Two popular metaverse platforms are Sandbox and Decentraland, where digital real estate has sold for millions of dollars for people’s avatars.

The Sandbox has a higher concentration of celebrities and well-known brands, which might attract further marketers, while Decentraland provides more opportunities to experiment and build worlds.

Digital real estate for sale

Last November, Metaverse Group bought about 313,000 square feet in Decentraland’s fashion district for about $2.5 million. The fashion district has been the primary venue for Decentraland’s metaverse Fashion Week in March, with brands such as Tommy Hilfiger participating.

JP Morgan Chase & Co., Sotheby’s, Samsung Electronics America and even accounting firm Prager Metis International LLC set up promotional locations in Decentraland, while Spotify became the first music streaming platform to build its own island in the metaverse with Roblox. Sales of real estate in the metaverse topped $500 million last year and could double this year, according to investors and analytics firms.

Marketers also see potential for new revenue streams in the metaverse, such as renting digital land that they own to other brands or selling digital collectibles known as nonfungible tokens, or NFTs, to consumers.

The Vatican museums, with their around 800 art pieces of Michelangelo, Raphael, Marc Chagall, Salvador Dalí, Vincent van Gogh and many others, are planning to launch an NFT gallery to democratize art, bringing the headquarters of the Roman Catholic Church closer to the metaverse.

Economists and financial experts estimate that the metaverse economy could be worth $8–$13 trillion by 2030 and expect companies to invest many billions of dollars for years to come.

The metaverse is going to impact every industry in some way, and it’s going to impact the way we socialize, the way we work, the way we worship and pray. And it is without borders—the ultimate globalization.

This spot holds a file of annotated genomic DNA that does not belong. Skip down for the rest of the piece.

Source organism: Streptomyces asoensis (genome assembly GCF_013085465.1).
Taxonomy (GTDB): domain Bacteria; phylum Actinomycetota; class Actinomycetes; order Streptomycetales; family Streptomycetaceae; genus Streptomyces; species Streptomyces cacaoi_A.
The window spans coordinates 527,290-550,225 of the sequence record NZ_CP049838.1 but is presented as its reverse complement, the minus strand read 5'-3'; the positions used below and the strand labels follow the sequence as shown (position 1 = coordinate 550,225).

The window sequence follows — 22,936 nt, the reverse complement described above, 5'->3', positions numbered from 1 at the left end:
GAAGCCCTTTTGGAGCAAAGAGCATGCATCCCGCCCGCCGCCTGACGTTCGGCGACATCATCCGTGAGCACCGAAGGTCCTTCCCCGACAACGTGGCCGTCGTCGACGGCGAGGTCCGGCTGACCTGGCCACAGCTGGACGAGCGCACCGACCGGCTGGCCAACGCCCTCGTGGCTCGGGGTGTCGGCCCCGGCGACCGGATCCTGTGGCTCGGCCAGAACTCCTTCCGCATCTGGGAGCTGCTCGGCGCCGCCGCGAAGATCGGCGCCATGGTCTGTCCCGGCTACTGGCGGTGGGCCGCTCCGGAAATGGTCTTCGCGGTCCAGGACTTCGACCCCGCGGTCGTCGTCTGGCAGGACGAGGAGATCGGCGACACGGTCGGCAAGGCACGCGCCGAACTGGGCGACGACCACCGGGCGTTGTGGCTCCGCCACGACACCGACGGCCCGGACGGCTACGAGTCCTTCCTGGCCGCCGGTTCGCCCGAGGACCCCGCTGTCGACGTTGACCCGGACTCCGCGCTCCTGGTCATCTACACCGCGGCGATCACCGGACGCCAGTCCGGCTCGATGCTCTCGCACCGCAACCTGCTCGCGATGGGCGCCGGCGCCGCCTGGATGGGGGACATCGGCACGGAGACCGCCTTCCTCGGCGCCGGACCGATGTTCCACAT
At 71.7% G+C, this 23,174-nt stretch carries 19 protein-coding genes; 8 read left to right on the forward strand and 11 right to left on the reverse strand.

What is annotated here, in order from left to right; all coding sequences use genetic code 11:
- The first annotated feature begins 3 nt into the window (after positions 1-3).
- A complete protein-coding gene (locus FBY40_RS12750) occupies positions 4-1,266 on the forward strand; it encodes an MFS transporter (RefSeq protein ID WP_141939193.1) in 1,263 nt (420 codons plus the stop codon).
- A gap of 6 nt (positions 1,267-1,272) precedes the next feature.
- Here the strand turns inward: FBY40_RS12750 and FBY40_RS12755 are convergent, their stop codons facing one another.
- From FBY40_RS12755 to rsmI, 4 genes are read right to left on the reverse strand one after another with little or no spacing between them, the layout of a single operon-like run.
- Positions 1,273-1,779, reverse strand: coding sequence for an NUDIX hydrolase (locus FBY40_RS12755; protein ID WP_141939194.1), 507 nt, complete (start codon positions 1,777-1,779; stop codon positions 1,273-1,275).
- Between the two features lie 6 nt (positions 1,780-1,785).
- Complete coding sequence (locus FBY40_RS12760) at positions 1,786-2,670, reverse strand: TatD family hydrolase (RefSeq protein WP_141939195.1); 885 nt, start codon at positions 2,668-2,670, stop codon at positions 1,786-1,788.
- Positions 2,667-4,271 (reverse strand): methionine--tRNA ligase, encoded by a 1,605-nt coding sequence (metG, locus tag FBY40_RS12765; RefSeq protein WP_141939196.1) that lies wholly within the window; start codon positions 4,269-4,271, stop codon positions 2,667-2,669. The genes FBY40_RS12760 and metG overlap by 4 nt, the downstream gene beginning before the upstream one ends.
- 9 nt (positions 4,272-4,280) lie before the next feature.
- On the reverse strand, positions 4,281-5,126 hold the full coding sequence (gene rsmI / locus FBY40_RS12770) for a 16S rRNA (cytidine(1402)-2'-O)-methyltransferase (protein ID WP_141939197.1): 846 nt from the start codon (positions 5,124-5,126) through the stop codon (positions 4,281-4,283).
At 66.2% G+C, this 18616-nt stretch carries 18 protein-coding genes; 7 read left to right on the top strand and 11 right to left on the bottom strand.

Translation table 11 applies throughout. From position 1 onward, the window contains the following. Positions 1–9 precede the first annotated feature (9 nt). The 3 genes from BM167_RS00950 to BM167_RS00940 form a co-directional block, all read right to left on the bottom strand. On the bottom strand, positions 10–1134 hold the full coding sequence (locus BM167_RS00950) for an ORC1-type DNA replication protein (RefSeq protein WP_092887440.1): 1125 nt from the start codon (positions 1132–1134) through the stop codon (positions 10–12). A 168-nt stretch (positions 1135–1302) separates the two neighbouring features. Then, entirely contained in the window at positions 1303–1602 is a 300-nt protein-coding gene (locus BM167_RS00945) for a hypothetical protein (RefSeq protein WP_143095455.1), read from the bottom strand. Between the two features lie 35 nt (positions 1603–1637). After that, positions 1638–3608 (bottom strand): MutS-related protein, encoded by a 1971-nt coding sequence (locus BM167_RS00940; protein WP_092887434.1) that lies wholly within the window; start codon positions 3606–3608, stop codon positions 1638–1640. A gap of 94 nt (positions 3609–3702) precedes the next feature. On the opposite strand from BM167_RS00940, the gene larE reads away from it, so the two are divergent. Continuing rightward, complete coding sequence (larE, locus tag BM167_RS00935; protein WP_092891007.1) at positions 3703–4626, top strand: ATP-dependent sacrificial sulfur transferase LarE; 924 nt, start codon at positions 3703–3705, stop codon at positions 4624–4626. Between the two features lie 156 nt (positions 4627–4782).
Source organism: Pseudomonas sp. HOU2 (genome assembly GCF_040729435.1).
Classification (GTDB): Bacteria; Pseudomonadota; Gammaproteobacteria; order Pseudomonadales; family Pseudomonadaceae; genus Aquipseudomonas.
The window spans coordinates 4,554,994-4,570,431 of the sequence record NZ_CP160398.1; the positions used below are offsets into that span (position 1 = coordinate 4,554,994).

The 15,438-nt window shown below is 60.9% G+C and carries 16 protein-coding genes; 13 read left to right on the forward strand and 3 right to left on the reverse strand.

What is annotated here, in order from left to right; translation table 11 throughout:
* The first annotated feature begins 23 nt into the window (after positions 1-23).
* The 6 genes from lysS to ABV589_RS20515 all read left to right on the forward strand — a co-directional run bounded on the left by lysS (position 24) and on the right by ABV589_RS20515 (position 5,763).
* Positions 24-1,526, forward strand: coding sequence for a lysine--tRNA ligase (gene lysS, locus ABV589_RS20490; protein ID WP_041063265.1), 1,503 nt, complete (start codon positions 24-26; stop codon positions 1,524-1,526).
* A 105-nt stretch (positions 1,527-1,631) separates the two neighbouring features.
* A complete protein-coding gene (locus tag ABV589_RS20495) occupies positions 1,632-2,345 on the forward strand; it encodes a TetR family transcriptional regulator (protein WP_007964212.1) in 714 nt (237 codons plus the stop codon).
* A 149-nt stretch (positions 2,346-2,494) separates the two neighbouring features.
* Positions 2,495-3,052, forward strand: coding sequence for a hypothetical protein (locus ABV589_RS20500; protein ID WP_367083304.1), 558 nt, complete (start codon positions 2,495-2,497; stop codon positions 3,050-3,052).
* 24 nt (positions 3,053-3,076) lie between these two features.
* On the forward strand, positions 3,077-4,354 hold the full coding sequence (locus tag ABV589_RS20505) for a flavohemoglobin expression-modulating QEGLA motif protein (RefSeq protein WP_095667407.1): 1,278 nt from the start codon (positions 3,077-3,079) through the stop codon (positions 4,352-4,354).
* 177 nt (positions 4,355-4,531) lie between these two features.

Spirituality goes meta, too

During the pandemic, the avatar of the pastor D.J. Soto hosted religious immersive services through computer-generated illustrations of Biblical passages that seemed to come to life as he prayed with his parishioners.

Soto, a former high school teacher and pastor at a nonvirtual evangelical church, believes that “the future of the church is the metaverse.” He doesn’t think that the physical gatherings will go away, “but in the church of 2030, the main focus is going to be your metaverse campus.”

In 2016, he founded the VR Church, “a spiritual community existing entirely in the metaverse to celebrate God’s love for the world.” Attendance was scant for the first year as Soto often found himself preaching to just a handful of people at a time, most of them atheists and agnostics who were more interested in debating about faith.

His congregation has since grown to about 200 people, and he has ordained other ministers remotely from his Virginia home and baptized believers who are unable to leave their houses because of illnesses.

Soto is not alone in this spiritual virtual journey. The Rev. Jeremy Nickel, an ordained Unitarian Universalist who calls himself a VR evangelist, began his experience in the metaverse with secular meditations, with the goal of being inclusive for all comers.

During the pandemic, inspired by the time spent in Nepal with Tibetan Buddhists and his alternative practices studies at seminary, Nickel has invited his virtual community to dharma talks and meditation sessions via their chosen avatars, at times meeting at a virtual incarnation of a Tibetan Buddhist temple high in the mountains, or floating weightlessly, looking down at the Earth.

Spiritual organizations and tech companies are looking at how to make the metaverse more accessible and better for humanity, but also how to make those virtual interactions safer as well.

Alongside the hype have been a whole host of concerns, ranging from child safety to scams to violence, which is why regulators will no doubt be keeping an eye on how the technology progresses—and probably put some limits on the unlimited metaverse.

Join the conversation. Send your thoughts to the editor Jon Sweeney.